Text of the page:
In retrospect, the closing moments of some of these field trips were as memorable as the trip itself. I remember one all-school field trip when I took a group to one destination and our principal, Paul LeBrun, took a group for a nature hike in the Taunus Mountains. Since our return trips were scheduled to arrive back in Wiesbaden about the same time, we had agreed to meet in the bahnhof and walk the students up Stresemanring together. Mr. LeBrun had encouraged his group to pick up sticks (to be made into walking canes later) and stones (for science classes). Little did they realize that they would be returning to a bahnhof filled with police and students holding a protest demonstration. Imagine the reaction of the police when they saw a bunch of students getting off a train with sticks and stones! Fortunately, Mr. LeBrun was able to keep the students close by his side and we were able to convince the police that they were not part of the riot scene but merely American youngsters returning from a nature walk in the forest.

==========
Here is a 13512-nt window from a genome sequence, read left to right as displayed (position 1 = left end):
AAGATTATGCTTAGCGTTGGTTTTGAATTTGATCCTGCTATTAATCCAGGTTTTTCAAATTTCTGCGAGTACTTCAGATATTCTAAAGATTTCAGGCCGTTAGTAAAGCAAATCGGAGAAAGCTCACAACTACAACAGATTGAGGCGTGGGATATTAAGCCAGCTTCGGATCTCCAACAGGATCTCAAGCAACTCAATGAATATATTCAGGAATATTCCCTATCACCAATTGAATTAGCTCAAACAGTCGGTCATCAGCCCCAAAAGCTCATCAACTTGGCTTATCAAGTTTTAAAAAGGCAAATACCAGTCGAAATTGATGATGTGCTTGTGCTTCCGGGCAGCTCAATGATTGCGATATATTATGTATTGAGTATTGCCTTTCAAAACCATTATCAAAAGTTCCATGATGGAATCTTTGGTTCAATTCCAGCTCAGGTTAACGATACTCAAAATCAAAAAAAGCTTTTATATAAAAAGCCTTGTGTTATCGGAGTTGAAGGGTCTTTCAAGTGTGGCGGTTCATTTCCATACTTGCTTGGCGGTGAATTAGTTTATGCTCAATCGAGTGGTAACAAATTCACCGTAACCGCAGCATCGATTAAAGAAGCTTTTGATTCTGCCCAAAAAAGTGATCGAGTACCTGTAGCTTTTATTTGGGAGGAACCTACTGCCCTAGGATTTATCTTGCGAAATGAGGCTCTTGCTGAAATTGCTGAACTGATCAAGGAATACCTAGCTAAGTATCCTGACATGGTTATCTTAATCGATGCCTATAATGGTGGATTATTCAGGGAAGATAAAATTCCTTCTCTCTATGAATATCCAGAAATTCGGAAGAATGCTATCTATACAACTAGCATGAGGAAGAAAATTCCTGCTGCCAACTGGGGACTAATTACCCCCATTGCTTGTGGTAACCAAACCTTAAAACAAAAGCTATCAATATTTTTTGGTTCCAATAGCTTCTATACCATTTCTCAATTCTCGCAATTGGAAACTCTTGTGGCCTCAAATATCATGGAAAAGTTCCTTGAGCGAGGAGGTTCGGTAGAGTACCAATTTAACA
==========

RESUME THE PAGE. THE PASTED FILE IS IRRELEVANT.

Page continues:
In closing, I want to say that our outstanding Host Nation Program at Wiesbaden from 1975-1981 would not have been possible without the full backing of our Principal, Mr. Paul LeBrun. He not only provided the encouragement for this program but also made the necessary resources available. I think his personal participation as a group sponsor did much to convince all that he was willing to practice what he was preaching. I want to express my deepest thanks to him.